Baptista[2] defines a bihemispheric ACA as one, which in its initial portion furnishes branches only to the homolateral cerebral hemisphere and then, at some point in its further course sends, one or more branches across to supply the opposite cerebral hemisphere. He has further sub-classified them into eight sub-groups[3], based on the different variations. However, our patient does not fit into any of these sub-groups as no portion of the right ACA was visualised on anglography, (See [Figure:3]-[Figure:4]), signifying that our patient had a rudimentary or an aplastic ACA.

Aplasia of the ACA is quite rare. As quoted by Krayenbuhl and Yasargil[5], it was observed, (1) once by Curry and Culbreth and once in 360 cases by Von Mitterwallner, and in none of the 83 brain specimens examined by Adachi and Hasebe. Angiographically, as quoted by kreyan bulak and Yasargils Tonnis and Schiefer reported aplasia of ACA in two (0.7%) of their 265 cases, whereas Krayenbuhl and Yasargil have observed it in only two (1.1%) of their 185 cases.5 The bilateral carotid angiograms in our patient clearly demonstrates aplasia of the right ACA and a bihemispheric distribution of the blood supply through the left ACA.

Incontinence and gait aplaxia are two of the commonest manifestations of ACA territory infarction. However, the clinical picture depends on the location and size of the infarct, which in turn relates to the site of occlusion, the pattern of blood flow through the circle of Willis and other ischaemia-inodifying factors[4].

Unilateral occlusion of the stem of the ACA proximal to its connection with the anterior communicating artery is usually well tolerated since adequate collateral flow comes from the ACA of the opposite side. Maximal disturbance occurs when both arteries arises from one ACA stem, in which case there will be infarction of the medial parts of both the cerebral hemispheres. This produces Para paresis; with weakness more marked peripherally, urinary incontinence and aboulic and aphasic symptoms. These patients lie in bed unwilling to initiate any voluntary movement including speaking, appear to watch other people by following them with their eyes, take food and drink only if it is placed in their mouth and make sucking noises and chewing movements but otherwise seem uninterested in their surroundings[5].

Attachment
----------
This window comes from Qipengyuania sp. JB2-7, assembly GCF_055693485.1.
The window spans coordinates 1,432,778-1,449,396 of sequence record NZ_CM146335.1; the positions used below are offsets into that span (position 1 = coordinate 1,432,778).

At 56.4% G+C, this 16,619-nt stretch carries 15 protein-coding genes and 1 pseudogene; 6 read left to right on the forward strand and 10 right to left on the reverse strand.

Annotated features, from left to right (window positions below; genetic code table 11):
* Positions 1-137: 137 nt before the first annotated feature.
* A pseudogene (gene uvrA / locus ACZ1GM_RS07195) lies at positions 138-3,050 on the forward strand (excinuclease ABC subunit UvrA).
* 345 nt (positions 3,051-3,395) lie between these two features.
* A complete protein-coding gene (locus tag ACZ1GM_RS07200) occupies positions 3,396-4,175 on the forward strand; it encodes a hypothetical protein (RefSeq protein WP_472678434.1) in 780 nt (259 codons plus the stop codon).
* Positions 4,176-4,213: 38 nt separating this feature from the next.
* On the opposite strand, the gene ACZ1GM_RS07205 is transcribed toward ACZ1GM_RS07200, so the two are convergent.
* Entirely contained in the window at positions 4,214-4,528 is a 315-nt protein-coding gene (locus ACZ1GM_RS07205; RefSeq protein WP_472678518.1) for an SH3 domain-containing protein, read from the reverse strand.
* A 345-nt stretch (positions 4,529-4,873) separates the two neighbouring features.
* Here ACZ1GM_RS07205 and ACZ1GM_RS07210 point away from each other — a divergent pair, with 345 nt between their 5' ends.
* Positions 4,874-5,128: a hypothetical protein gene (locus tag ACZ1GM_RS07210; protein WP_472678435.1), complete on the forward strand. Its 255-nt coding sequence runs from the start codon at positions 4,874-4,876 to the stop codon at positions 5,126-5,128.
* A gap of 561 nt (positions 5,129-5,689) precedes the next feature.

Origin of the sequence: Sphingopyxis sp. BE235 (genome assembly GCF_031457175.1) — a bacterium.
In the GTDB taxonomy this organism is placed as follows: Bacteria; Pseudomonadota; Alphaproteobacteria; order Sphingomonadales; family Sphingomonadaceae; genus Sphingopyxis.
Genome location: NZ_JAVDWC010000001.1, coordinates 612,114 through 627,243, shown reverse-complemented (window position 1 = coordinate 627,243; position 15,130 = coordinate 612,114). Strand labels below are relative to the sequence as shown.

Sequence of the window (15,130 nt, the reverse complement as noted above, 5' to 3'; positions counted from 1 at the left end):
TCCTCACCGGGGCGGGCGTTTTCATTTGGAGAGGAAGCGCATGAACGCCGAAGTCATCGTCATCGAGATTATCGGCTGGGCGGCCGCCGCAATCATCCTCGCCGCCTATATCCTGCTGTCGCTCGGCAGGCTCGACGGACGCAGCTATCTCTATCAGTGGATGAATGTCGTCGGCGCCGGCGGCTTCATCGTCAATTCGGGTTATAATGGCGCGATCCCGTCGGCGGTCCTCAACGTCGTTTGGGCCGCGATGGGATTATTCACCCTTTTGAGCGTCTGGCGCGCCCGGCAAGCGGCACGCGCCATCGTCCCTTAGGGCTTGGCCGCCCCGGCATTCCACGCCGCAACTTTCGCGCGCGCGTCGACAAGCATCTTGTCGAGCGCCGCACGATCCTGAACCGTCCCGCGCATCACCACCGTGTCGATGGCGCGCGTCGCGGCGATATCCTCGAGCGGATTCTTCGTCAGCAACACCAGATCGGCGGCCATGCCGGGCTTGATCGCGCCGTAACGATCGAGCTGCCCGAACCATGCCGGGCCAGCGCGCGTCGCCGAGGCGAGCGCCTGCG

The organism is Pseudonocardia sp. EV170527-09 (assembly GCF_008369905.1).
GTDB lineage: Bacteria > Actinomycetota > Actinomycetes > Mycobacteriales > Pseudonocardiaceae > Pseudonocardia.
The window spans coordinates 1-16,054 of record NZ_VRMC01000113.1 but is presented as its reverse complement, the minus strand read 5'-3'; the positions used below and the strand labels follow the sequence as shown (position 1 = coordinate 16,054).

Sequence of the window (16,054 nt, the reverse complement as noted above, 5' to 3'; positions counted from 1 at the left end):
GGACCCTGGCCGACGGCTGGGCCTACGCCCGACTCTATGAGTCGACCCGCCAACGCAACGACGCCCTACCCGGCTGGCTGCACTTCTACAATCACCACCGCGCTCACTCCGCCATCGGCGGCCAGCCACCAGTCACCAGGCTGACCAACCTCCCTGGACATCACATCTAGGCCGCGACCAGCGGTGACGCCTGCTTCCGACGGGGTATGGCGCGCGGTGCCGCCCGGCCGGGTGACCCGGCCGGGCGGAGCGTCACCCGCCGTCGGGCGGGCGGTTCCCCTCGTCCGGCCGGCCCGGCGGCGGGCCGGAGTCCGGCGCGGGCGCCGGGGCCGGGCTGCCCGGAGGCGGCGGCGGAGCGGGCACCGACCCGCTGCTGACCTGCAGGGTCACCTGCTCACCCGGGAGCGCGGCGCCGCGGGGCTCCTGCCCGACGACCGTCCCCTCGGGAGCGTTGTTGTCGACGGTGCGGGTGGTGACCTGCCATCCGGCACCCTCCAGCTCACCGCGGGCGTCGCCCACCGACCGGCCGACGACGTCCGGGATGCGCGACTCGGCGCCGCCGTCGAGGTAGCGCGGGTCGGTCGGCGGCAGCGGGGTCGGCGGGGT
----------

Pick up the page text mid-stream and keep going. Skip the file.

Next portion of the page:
Complete infarction due to occlusion of one ACA distal to the anterior communicating artery results in a sensory-motor deficit of the opposite foot and leg and a lesser degree of paresis of the arm with sparing of the face[1]. Urinary incontinence, contra lateral grasp and sucking reflexes and Para tonic rigidity (Gegenhalten) may be evident. Foot drop is a constant finding and difficulty in walking is even greater than expected from the weakness present because aplaxia of gait is an additional problem and may be combined with loss of position sense in the affected limb[5]. Also, transcortical motor aphasia could occur with the occlusion of Hetibner's branch of the left ACA[4]. Branch occlusion of the ACA produce only fragments of the total syndrome, as would be expected, usually produces a spastic weakness or cortical sensory loss in the opposite foot and leg[1].


  ::   AcknowledgmentTop


We thank the Dean, Seth GS Medical College and King Edward Memorial Hospital, Bombay, for permission to present this case report.

References

1 Adams RD, Victor M. Cerebrovascular diseases. In: “Principles of Neurology”, IIIrd Edition, New York: McGraw-Hill Book Company; 1985, pp 569-640.
2Baptista AG. Studies on the arteries of the brain. II. The anterior cerebral artery: some anatomic features and their clinical implications. Neurology 1963; 13:825-835.
3Critchley M. The anterior cerebral artery and its syndromes. Brain 1930; 53:120-165.
4Kistler JP, Ropper AH, Martin JB. Cerebrovascular Disease. In: "Harrison's Principles of Internal Medicine," JD Wilson, E Braunwald, KJ Isselbacher, KG Petersdorf, JB Martin, AS Fauci, RY Root, editors. 12th Edition, New York: McGraw-Hill Inc; 1991, pp 1977-2001
5Krayenbuhl H, Yasargil MG. Radiological anatomy and topography of the cerebral arteries. In: "Handbook of Clinical Neurology." PJ Vinken, GW Brulyn, editors. Vol. No. 11. Vascular diseases of the nervous system. Part 1. Amsterdam: North-Holland Publishing Company; 1972, pp 65-101.

 
Sunday, October 22, 2017
 Site Map | Home | Contact Us | Feedback | Copyright  and disclaimer